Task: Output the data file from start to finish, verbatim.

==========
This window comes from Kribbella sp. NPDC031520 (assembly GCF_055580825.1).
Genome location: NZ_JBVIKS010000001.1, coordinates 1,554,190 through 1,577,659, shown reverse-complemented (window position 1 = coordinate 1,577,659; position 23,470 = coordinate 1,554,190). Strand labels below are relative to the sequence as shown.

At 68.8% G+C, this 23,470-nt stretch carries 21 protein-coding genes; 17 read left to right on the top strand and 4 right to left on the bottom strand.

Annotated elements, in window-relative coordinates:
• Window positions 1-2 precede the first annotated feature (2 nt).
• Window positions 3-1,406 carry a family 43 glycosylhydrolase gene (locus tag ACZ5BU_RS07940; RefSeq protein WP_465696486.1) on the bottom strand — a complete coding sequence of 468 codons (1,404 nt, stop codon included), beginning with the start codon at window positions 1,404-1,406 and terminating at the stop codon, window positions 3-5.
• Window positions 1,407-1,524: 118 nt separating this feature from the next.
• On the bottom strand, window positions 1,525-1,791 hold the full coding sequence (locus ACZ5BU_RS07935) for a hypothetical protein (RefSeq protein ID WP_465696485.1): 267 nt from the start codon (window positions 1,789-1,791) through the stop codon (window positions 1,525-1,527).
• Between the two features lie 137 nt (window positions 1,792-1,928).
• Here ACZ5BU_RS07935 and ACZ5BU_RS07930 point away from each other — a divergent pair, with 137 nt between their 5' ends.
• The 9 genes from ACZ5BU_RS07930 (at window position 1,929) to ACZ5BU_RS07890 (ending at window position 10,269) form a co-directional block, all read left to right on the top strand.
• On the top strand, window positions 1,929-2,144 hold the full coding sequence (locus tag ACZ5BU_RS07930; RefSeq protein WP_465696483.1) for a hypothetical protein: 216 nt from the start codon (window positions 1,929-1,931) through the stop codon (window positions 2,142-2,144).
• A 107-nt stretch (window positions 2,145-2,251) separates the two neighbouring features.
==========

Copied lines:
This window comes from Kribbella sp. NPDC031520 (assembly GCF_055580825.1).
Genome location: NZ_JBVIKS010000001.1, coordinates 1,554,190 through 1,577,659, shown reverse-complemented (window position 1 = coordinate 1,577,659; position 23,470 = coordinate 1,554,190). Strand labels below are relative to the sequence as shown.

At 68.8% G+C, this 23,470-nt stretch carries 21 protein-coding genes; 17 read left to right on the top strand and 4 right to left on the bottom strand.

Annotated elements, in window-relative coordinates:
• Window positions 1-2 precede the first annotated feature (2 nt).
• Window positions 3-1,406 carry a family 43 glycosylhydrolase gene (locus tag ACZ5BU_RS07940; RefSeq protein WP_465696486.1) on the bottom strand — a complete coding sequence of 468 codons (1,404 nt, stop codon included), beginning with the start codon at window positions 1,404-1,406 and terminating at the stop codon, window positions 3-5.
• Window positions 1,407-1,524: 118 nt separating this feature from the next.
• On the bottom strand, window positions 1,525-1,791 hold the full coding sequence (locus ACZ5BU_RS07935) for a hypothetical protein (RefSeq protein ID WP_465696485.1): 267 nt from the start codon (window positions 1,789-1,791) through the stop codon (window positions 1,525-1,527).
• Between the two features lie 137 nt (window positions 1,792-1,928).
• Here ACZ5BU_RS07935 and ACZ5BU_RS07930 point away from each other — a divergent pair, with 137 nt between their 5' ends.
• The 9 genes from ACZ5BU_RS07930 (at window position 1,929) to ACZ5BU_RS07890 (ending at window position 10,269) form a co-directional block, all read left to right on the top strand.
• On the top strand, window positions 1,929-2,144 hold the full coding sequence (locus tag ACZ5BU_RS07930; RefSeq protein WP_465696483.1) for a hypothetical protein: 216 nt from the start codon (window positions 1,929-1,931) through the stop codon (window positions 2,142-2,144).
• A 107-nt stretch (window positions 2,145-2,251) separates the two neighbouring features.